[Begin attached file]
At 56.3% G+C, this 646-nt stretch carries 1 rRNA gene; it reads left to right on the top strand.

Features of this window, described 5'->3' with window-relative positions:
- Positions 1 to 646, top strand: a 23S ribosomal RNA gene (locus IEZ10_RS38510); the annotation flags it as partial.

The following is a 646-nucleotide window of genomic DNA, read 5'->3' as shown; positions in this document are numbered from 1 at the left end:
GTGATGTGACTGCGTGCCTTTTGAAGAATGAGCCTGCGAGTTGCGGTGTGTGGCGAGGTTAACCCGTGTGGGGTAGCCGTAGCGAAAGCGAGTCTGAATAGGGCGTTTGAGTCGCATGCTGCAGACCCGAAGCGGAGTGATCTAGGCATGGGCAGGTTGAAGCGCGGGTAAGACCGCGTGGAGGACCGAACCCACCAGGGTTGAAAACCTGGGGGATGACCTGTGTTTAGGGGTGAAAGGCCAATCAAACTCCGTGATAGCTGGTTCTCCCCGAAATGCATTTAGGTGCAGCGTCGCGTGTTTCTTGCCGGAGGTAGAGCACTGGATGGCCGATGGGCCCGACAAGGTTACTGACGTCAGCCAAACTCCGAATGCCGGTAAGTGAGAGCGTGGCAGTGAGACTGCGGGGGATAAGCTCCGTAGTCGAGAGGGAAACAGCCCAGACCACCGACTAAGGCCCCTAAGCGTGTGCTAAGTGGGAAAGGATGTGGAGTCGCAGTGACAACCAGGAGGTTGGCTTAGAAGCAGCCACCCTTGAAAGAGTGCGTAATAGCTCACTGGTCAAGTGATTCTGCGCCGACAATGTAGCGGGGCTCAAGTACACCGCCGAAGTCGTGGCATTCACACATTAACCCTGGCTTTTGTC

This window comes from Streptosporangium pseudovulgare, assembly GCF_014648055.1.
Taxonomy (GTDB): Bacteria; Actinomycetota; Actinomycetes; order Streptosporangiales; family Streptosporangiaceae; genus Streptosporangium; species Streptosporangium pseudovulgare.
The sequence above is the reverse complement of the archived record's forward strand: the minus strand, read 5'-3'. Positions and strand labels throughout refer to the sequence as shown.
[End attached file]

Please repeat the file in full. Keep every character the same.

At 56.3% G+C, this 646-nt stretch carries 1 rRNA gene; it reads left to right on the top strand.

Features of this window, described 5'->3' with window-relative positions:
- Positions 1 to 646, top strand: a 23S ribosomal RNA gene (locus IEZ10_RS38510); the annotation flags it as partial.

The following is a 646-nucleotide window of genomic DNA, read 5'->3' as shown; positions in this document are numbered from 1 at the left end:
GTGATGTGACTGCGTGCCTTTTGAAGAATGAGCCTGCGAGTTGCGGTGTGTGGCGAGGTTAACCCGTGTGGGGTAGCCGTAGCGAAAGCGAGTCTGAATAGGGCGTTTGAGTCGCATGCTGCAGACCCGAAGCGGAGTGATCTAGGCATGGGCAGGTTGAAGCGCGGGTAAGACCGCGTGGAGGACCGAACCCACCAGGGTTGAAAACCTGGGGGATGACCTGTGTTTAGGGGTGAAAGGCCAATCAAACTCCGTGATAGCTGGTTCTCCCCGAAATGCATTTAGGTGCAGCGTCGCGTGTTTCTTGCCGGAGGTAGAGCACTGGATGGCCGATGGGCCCGACAAGGTTACTGACGTCAGCCAAACTCCGAATGCCGGTAAGTGAGAGCGTGGCAGTGAGACTGCGGGGGATAAGCTCCGTAGTCGAGAGGGAAACAGCCCAGACCACCGACTAAGGCCCCTAAGCGTGTGCTAAGTGGGAAAGGATGTGGAGTCGCAGTGACAACCAGGAGGTTGGCTTAGAAGCAGCCACCCTTGAAAGAGTGCGTAATAGCTCACTGGTCAAGTGATTCTGCGCCGACAATGTAGCGGGGCTCAAGTACACCGCCGAAGTCGTGGCATTCACACATTAACCCTGGCTTTTGTC

This window comes from Streptosporangium pseudovulgare, assembly GCF_014648055.1.
Taxonomy (GTDB): Bacteria; Actinomycetota; Actinomycetes; order Streptosporangiales; family Streptosporangiaceae; genus Streptosporangium; species Streptosporangium pseudovulgare.
The sequence above is the reverse complement of the archived record's forward strand: the minus strand, read 5'-3'. Positions and strand labels throughout refer to the sequence as shown.